Please tell me a little bit about yourself and your practice.
I was born in Manila, Philippines and grew up in Calgary, AB. A couple of years after post secondary, I moved to Vancouver, BC which is where I am now. Currently, I have an art studio at The Dynamo Arts Association, which I am also a board member, treasurer and occasional curator.
I use a lot of very random objects in my work, harvested from the junk pile at the studio, off the streets, plastic things bought at dollar stores and construction materials at hardware stores. I just moved to a new apartment, and everything that didn’t go to the new place, went to the studio. My solo show at the Positive Negative Gallery that just closed early February reaped the benefits, in which several sculptures were almost exclusively built from all my old stuff.
Where did you study? What kind of an influence has this had on your practice?
In 2003, I received my BFA in Painting at The Alberta College of Art and Design. Before ACAD, I have always
thought of myself as a painter; art school opened up a whole new way of looking and thinking about art, which I have always appreciated.
What have you been doing since graduating?
I’ve learned to sew window screens into pouches for pillow stuffing and use plastic spoons as scales. I’ve been transforming comforters into crusty glittering canopies to drape over walls. I’ve been making skeletons out of pool noodles and plastic clothes hangers used as claws.
What struggles do you face in your practice? Do you have any insecurities while making your work?
There is not enough room. Working as a sculptor and living in Vancouver, it is difficult to find sufficient and affordable space. Ideally, I want to be able to expand and work on several huge pieces simultaneously. I want to be able to look up and let my work tower over me. It would be freeing not to think about scale.
Insecurities and struggles will always be present, but sometimes if harnessed correctly, can be used for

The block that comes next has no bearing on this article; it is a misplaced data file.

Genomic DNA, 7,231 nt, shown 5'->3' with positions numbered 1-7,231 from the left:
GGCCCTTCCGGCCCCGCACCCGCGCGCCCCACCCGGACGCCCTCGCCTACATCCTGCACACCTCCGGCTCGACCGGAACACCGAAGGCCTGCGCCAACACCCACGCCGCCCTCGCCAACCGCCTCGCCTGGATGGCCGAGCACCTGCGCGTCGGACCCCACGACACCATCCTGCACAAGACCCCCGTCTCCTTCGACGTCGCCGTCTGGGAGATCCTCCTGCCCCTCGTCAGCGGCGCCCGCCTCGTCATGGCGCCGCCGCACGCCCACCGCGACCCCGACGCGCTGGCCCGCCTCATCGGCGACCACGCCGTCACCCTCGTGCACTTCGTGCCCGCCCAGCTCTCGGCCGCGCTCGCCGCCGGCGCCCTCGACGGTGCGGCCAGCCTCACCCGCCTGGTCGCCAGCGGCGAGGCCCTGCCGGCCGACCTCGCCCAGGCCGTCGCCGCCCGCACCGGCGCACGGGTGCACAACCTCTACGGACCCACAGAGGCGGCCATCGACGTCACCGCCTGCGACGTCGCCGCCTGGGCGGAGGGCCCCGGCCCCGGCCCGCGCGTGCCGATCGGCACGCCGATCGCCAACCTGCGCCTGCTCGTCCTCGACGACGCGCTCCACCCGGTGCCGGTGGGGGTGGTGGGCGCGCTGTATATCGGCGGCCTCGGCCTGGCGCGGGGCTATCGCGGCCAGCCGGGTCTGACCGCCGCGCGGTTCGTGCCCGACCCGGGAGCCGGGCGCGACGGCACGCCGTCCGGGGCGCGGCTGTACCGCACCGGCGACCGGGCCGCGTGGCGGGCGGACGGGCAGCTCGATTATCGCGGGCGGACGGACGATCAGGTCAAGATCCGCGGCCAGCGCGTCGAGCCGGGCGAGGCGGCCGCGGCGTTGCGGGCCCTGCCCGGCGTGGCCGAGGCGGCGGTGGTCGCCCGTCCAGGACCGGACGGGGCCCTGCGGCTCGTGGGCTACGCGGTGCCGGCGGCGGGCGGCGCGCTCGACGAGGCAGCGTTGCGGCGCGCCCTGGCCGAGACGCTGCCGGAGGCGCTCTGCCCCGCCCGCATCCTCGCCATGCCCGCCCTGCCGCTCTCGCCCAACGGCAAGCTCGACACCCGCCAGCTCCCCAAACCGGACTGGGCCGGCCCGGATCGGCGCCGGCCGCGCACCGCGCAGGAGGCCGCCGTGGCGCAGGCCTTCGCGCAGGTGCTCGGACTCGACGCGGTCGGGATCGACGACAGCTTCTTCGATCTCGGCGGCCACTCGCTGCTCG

tension that makes the work interesting.
Do you find yourself attracted to work that is unlike yours, or work that is very similar?
In the studio, I liken my process similar to some kind natural phenomenon, weathering the objects I’ve found through erosion, break-down and build-up. Materials undergo a metamorphosis; boulders and crystallized forms grow to create a specific experience, one that peak the senses. I find I gravitate towards artists whose work also create a sensory experience. This element may be the only similarity, but an important one for me.
Who are some other artists whose work you are interested in, or who have influenced your practice?
Phyllida Barlow, Martha Rosler, Shary Boyle, Franz West, Richard Tuttle, Rachel Whiteread and David Altmejd
to name a few.
What music do you listen to while working in the studio, if any?
I tend to let a movie play in the background when I’m alone in the studio. If any of my other studio mates are there, stories of what happened the night before, or random music can be audible.
What are some of your favorite things to do in Vancouver? Places to eat? Way to spend a day off?
Art openings, speakeasies, beef brisket chow mein, gin & soda, Third beach and afternoon naps.
Do you have any upcoming exhibitions or projects?
I am looking forward to exhibiting at AVALANCHE! (Calgary, AB) in March, with Calgary based artist Sarah Van Sloten, called Wet Country. In April, I will be exhibiting at the Black & Yellow Gallery (Vancouver,BC), in
collaboration with an artist, Jessica Yeandle-Hignell. In the summer, I will be taking part in The Corbin Union Residency (Corbin, AB). Late in 2013 or early 2014, I will be returning back to Calgary for a solo show at Truck Contemporary. Please stay tuned!